Elder law

Studies project that more than half of people over the age of 65 in this country will utilize long-term care.  Long-term care insurance may be a planning option for individuals in their 50s when the premiums are more affordable. This option may not be viable for older or chronically ill people. Individuals should meet with an elder law attorney to discuss care options, how to pay for them, and available asset protection strategies.

Medicaid pays the cost of long-term care for those eligible and Begley Law can be of great benefit to those navigating the complexities of the application process. Johnston advises clients to be mindful of the five-year look-back period, in which a person’s financial records for the prior five years are scrutinized to determine if the applicant made gifts.

“If an applicant is found to have given away assets during the look-back period, Medicaid will delay the start date for benefits,” she says. “People may find themselves in a situation where they cannot afford their nursing home bill and they face a long delay before Medicaid starts paying. There is a great deal of misinformation out there regarding Medicaid and asset protection so consulting with an elder law attorney is wise to avoid any pitfalls.”

Estate planning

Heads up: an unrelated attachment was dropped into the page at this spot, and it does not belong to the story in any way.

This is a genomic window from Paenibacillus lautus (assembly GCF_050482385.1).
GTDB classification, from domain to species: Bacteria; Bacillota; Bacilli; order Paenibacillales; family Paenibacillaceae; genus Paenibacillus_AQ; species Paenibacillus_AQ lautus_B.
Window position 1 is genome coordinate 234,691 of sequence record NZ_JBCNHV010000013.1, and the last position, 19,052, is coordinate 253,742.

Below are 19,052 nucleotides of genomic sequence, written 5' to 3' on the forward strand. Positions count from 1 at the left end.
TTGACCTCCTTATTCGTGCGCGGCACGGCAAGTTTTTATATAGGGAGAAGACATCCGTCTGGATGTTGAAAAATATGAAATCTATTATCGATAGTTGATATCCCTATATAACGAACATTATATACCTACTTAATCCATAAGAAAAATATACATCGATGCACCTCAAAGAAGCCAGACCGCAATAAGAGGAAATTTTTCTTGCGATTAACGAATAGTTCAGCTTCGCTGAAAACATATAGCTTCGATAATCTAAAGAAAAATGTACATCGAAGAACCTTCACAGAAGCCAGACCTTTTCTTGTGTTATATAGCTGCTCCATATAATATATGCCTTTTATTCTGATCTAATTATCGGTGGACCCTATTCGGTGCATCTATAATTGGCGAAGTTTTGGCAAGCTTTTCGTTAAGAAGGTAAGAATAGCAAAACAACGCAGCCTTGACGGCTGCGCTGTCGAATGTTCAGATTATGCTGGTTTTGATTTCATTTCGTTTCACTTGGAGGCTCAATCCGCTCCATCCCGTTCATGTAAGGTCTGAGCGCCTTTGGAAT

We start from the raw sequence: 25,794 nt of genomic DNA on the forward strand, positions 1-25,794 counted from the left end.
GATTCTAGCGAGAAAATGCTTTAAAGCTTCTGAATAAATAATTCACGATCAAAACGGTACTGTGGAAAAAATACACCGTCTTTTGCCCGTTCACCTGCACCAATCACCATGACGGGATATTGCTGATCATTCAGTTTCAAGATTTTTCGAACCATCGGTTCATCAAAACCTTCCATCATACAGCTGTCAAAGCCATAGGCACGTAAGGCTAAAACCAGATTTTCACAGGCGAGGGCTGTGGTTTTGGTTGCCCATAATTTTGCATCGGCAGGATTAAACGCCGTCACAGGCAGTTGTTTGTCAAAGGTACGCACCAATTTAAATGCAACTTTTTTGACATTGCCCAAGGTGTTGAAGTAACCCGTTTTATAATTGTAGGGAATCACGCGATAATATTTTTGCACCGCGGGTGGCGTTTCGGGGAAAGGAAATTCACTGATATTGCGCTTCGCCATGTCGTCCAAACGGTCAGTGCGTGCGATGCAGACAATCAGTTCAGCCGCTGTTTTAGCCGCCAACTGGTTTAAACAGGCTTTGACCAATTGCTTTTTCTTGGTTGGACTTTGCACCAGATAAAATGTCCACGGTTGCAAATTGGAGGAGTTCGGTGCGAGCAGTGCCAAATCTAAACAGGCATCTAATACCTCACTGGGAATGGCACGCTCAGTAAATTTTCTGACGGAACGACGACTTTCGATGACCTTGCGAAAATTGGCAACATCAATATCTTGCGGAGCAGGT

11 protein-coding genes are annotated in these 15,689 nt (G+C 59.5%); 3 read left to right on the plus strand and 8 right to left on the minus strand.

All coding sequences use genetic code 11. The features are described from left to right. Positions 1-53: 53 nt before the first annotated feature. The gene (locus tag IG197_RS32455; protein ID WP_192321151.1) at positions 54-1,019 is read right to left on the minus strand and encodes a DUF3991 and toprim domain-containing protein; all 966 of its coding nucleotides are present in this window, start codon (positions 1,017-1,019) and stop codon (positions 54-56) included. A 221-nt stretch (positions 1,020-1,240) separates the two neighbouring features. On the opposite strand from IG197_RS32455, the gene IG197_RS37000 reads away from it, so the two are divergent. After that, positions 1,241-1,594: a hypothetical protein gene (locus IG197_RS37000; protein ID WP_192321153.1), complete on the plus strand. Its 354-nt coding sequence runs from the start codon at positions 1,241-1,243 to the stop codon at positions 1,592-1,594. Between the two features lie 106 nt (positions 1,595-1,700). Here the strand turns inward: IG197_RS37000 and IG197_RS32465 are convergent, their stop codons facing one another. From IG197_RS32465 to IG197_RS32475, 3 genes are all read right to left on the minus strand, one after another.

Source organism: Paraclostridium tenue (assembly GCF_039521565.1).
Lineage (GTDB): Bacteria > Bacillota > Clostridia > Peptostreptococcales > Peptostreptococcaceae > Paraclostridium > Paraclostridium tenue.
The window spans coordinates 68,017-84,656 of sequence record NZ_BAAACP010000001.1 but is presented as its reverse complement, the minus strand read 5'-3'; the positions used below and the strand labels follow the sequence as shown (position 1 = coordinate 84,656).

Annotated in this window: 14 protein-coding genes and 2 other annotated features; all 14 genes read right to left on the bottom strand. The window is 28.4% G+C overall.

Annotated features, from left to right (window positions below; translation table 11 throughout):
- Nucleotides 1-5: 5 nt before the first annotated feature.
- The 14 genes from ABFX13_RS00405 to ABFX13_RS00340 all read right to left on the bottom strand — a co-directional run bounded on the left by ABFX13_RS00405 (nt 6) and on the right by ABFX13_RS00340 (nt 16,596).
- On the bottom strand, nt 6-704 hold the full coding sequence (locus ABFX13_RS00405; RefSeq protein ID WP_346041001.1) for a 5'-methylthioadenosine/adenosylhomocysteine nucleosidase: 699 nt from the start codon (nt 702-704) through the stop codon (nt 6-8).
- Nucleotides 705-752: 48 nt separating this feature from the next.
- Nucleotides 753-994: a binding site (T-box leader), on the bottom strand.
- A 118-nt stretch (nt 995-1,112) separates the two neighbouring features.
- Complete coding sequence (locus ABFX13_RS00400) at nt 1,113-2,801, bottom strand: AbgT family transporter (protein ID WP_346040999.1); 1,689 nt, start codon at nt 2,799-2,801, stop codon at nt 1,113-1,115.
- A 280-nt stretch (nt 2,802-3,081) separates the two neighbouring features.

Begley Law also helps with estate planning, and Johnston highlights three essential documents that every individual should have. First, a well-drafted general durable power of attorney is a crucial document for it allows a person to appoint an agent to act on their behalf on financial and other matters.  Second, an advanced health care directive appoints a decision-maker to speak to doctors on a person’s behalf in case of a medical emergency. Finally,  a will provides a person with the power to determine who will inherit their probate assets.

“We discuss the importance of each document with our clients, explain how it would work in their lives and help clients decide who to appoint to carry out the different roles therein” Johnston says.

Estate administration

Yet another area of expertise at Begley Law is estate administration and helping executors meet the challenging demands that arise after a loved one’s passing. The attorneys are able to keep everyone on the same page during the process, helping executors meet their obligations to the estate, maintaining open communication with beneficiaries and avoiding any unnecessary litigation.

“People are dealing with a lot of tough issues right now and the loss of a loved one, especially if it’s someone who is younger or has passed away as a result of COVID, is really hitting a lot of families hard,” Cohen says. “From the estate administration standpoint, the importance of following the proper steps and protocols is even more important now.”

No matter which of these areas a client needs assistance with, they are sure to receive top-notch service from a law firm that has been a fixture in the community for nearly 90 years.

Begley Law Group

509 S. Lenola Road, Building 7 | Moorestown

(800) 533-7227